Virtual modifier map
    Auto repeat
    Key behavior (may be set to XkbKB_Lock)
    Key action
            
The XkbSymInterpretRec structure specifies a symbol interpretation:
 
typedef struct {
    KeySym        sym;         /* keysym of interest or NULL */
    unsigned char flags;       /* XkbSI_AutoRepeat, XkbSI_LockingKey */
    unsigned char match;       /* specifies how mods is interpreted */
    unsigned char mods;        /* modifier bits, correspond to eight real modifiers */
    unsigned char virtual_mod; /* 1 modifier to add to key virtual mod map */
    XkbAnyAction  act;         /* action to bind to symbol position on key */
} XkbSymInterpretRec,*XkbSymInterpretPtr;
    
If sym is not NULL, it limits the symbol interpretation to keys on which that particular keysym is selected by the modifiers matching the criteria specified by mods and match. If sym is NULL, the interpretation may be applied to any symbol selected on a key when the modifiers match the criteria specified by mods and match.

match must be one of the values shown in Table 2 and specifies how the real modifiers specified in mods are to be interpreted.

Table 2 Symbol Interpretation Match Criteria

Match CriteriaValueEffect

XkbSI_NoneOf(0) None of the bits that are on in mods can be set, but other bits can be.
XkbSI_AnyOfOrNone(1) Zero or more of the bits that are on in mods can be set, as well as others.
XkbSI_AnyOf(2) One or more of the bits that are on in mods can be set, as well as any others.
XkbSI_AllOf(3) All of the bits that are on in mods must be set, but others may be set as well.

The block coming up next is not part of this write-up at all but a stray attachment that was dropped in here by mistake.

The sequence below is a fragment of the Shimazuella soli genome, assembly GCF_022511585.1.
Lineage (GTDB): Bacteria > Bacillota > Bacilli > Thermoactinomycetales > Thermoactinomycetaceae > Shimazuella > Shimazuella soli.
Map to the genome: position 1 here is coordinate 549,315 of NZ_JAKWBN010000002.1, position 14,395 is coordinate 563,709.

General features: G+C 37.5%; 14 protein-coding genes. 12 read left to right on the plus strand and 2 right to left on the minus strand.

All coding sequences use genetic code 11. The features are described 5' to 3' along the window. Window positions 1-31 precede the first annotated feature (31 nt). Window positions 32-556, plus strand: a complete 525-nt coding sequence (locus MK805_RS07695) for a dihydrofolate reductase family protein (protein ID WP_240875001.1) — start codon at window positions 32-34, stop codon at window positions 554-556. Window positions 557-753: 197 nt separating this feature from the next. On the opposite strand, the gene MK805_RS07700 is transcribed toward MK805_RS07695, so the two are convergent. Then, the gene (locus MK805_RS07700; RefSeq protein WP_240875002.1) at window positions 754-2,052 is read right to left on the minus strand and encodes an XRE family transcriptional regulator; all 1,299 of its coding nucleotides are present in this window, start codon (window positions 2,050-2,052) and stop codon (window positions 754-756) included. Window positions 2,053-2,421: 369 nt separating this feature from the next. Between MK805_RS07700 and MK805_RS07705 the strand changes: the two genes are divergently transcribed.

XkbSI_Exactly(4) All of the bits that are on in mods must be set, and no other bits may be set.

In addition to the above bits, match may contain the XkbSI_LevelOneOnly bit, in which case the modifier match criteria specified by mods and match applies only if sym is in level one of its group; otherwise, mods and match are ignored and the symbol matches a condition where no modifiers are set.


#define XkbSI_LevelOneOnly  (0x80)  /* use mods + match only if sym is level 1 */
    
If no matching symbol interpretation is found, the server uses a default interpretation where:

    sym =           0
    flags =         XkbSI_AutoRepeat
    match =         XkbSI_AnyOfOrNone
    mods =          0
    virtual_mod =   XkbNoModifier
    act =           SA_NoAction
    
When a matching symbol interpretation is found in step 2a, the interpretation is applied to modify the Xkb map as follows.

The act field specifies a single action to be bound to the symbol position; any key event that selects the symbol causes the action to be taken. Valid actions are defined in Key Actions.

If the Xkb keyboard map for the key does not have its ExplicitVModMap control set, the XkbSI_LevelOneOnly bit and symbol position are examined. If the XkbSI_LevelOneOnly bit is not set in match or the symbol is in position G1L1, the virtual_mod field is examined. If virtual_mod is not XkbNoModifier, virtual_mod specifies a single virtual modifier to be added to the virtual modifier map for the key. virtual_mod is specified as an index in the range [0..15].

If the matching symbol is in position G1L1 of the key, two bits in the flags field potentially specify additional behavior modifications:


#define  XkbSI_AutoRepeat  (1<<0)  /* key repeats if sym is in position G1L1 */
#define  XkbSI_LockingKey  (1<<1)  /* set KB_Lock behavior if sym is in psn G1L1 */
    
If the Xkb keyboard map for the key does not have its ExplicitAutoRepeat control set, its auto repeat behavior is set based on the value of the XkbSI_AutoRepeat bit. If the XkbSI_AutoRepeat bit is set, the auto-repeat behavior of the key is turned on; otherwise, it is turned off.

If the Xkb keyboard map for the key does not have its ExplicitBehavior control set, its locking behavior is set based on the value of the XkbSI_LockingKey bit. If XkbSI_LockingKey is set, the key behavior is set to KB_Lock; otherwise, it is turned off.  

SEE ALSO

XkbKeyAction(3), XkbKeyActionEntry(3), XkbKeyActionsPtr(3), XkbKeyHasActions(3), XkbKeyNumActions(3)


 

Index

NAME
SYNOPSIS
ARGUMENTS
DESCRIPTION
SEE ALSO

This document was created by man2html, using the manual pages.
Time: 21:58:42 GMT, April 16, 2011